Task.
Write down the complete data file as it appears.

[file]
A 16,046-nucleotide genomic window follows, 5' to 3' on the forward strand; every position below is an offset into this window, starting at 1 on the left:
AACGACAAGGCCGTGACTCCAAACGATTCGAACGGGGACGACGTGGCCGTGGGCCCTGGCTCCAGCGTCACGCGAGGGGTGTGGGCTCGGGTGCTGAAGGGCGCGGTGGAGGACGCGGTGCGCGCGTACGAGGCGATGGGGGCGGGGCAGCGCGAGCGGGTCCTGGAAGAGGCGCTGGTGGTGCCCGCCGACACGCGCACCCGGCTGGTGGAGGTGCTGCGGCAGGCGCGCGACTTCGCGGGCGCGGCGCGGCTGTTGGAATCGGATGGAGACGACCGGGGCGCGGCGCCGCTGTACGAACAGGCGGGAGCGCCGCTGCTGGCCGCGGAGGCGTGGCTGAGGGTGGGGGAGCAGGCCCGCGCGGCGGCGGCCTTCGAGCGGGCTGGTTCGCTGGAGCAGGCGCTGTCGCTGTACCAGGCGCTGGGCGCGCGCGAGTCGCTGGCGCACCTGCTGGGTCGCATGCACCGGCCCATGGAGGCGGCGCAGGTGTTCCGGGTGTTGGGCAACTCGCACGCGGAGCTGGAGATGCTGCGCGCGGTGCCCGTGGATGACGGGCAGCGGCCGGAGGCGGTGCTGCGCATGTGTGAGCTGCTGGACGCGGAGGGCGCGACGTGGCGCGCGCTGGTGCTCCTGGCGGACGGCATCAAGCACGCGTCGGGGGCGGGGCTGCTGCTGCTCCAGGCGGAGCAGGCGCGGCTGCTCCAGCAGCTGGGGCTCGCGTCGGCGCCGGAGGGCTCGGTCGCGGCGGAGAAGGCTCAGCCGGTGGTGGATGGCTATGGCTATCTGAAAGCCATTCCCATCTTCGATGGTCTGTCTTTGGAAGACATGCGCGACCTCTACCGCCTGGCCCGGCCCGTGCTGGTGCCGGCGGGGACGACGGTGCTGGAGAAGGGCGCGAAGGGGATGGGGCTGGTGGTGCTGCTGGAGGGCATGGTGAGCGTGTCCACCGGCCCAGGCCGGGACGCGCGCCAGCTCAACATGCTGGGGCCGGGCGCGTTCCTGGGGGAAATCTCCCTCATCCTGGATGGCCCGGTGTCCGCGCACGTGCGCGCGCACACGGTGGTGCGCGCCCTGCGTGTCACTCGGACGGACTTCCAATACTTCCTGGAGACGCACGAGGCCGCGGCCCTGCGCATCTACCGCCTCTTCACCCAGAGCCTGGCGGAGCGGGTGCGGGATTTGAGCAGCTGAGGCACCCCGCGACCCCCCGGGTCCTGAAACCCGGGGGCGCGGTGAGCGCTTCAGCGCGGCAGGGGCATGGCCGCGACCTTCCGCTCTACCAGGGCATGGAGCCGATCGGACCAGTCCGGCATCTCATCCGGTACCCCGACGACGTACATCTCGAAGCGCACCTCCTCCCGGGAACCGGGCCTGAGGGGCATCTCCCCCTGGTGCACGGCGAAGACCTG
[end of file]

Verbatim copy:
A 16,046-nucleotide genomic window follows, 5' to 3' on the forward strand; every position below is an offset into this window, starting at 1 on the left:
AACGACAAGGCCGTGACTCCAAACGATTCGAACGGGGACGACGTGGCCGTGGGCCCTGGCTCCAGCGTCACGCGAGGGGTGTGGGCTCGGGTGCTGAAGGGCGCGGTGGAGGACGCGGTGCGCGCGTACGAGGCGATGGGGGCGGGGCAGCGCGAGCGGGTCCTGGAAGAGGCGCTGGTGGTGCCCGCCGACACGCGCACCCGGCTGGTGGAGGTGCTGCGGCAGGCGCGCGACTTCGCGGGCGCGGCGCGGCTGTTGGAATCGGATGGAGACGACCGGGGCGCGGCGCCGCTGTACGAACAGGCGGGAGCGCCGCTGCTGGCCGCGGAGGCGTGGCTGAGGGTGGGGGAGCAGGCCCGCGCGGCGGCGGCCTTCGAGCGGGCTGGTTCGCTGGAGCAGGCGCTGTCGCTGTACCAGGCGCTGGGCGCGCGCGAGTCGCTGGCGCACCTGCTGGGTCGCATGCACCGGCCCATGGAGGCGGCGCAGGTGTTCCGGGTGTTGGGCAACTCGCACGCGGAGCTGGAGATGCTGCGCGCGGTGCCCGTGGATGACGGGCAGCGGCCGGAGGCGGTGCTGCGCATGTGTGAGCTGCTGGACGCGGAGGGCGCGACGTGGCGCGCGCTGGTGCTCCTGGCGGACGGCATCAAGCACGCGTCGGGGGCGGGGCTGCTGCTGCTCCAGGCGGAGCAGGCGCGGCTGCTCCAGCAGCTGGGGCTCGCGTCGGCGCCGGAGGGCTCGGTCGCGGCGGAGAAGGCTCAGCCGGTGGTGGATGGCTATGGCTATCTGAAAGCCATTCCCATCTTCGATGGTCTGTCTTTGGAAGACATGCGCGACCTCTACCGCCTGGCCCGGCCCGTGCTGGTGCCGGCGGGGACGACGGTGCTGGAGAAGGGCGCGAAGGGGATGGGGCTGGTGGTGCTGCTGGAGGGCATGGTGAGCGTGTCCACCGGCCCAGGCCGGGACGCGCGCCAGCTCAACATGCTGGGGCCGGGCGCGTTCCTGGGGGAAATCTCCCTCATCCTGGATGGCCCGGTGTCCGCGCACGTGCGCGCGCACACGGTGGTGCGCGCCCTGCGTGTCACTCGGACGGACTTCCAATACTTCCTGGAGACGCACGAGGCCGCGGCCCTGCGCATCTACCGCCTCTTCACCCAGAGCCTGGCGGAGCGGGTGCGGGATTTGAGCAGCTGAGGCACCCCGCGACCCCCCGGGTCCTGAAACCCGGGGGCGCGGTGAGCGCTTCAGCGCGGCAGGGGCATGGCCGCGACCTTCCGCTCTACCAGGGCATGGAGCCGATCGGACCAGTCCGGCATCTCATCCGGTACCCCGACGACGTACATCTCGAAGCGCACCTCCTCCCGGGAACCGGGCCTGAGGGGCATCTCCCCCTGGTGCACGGCGAAGACCTG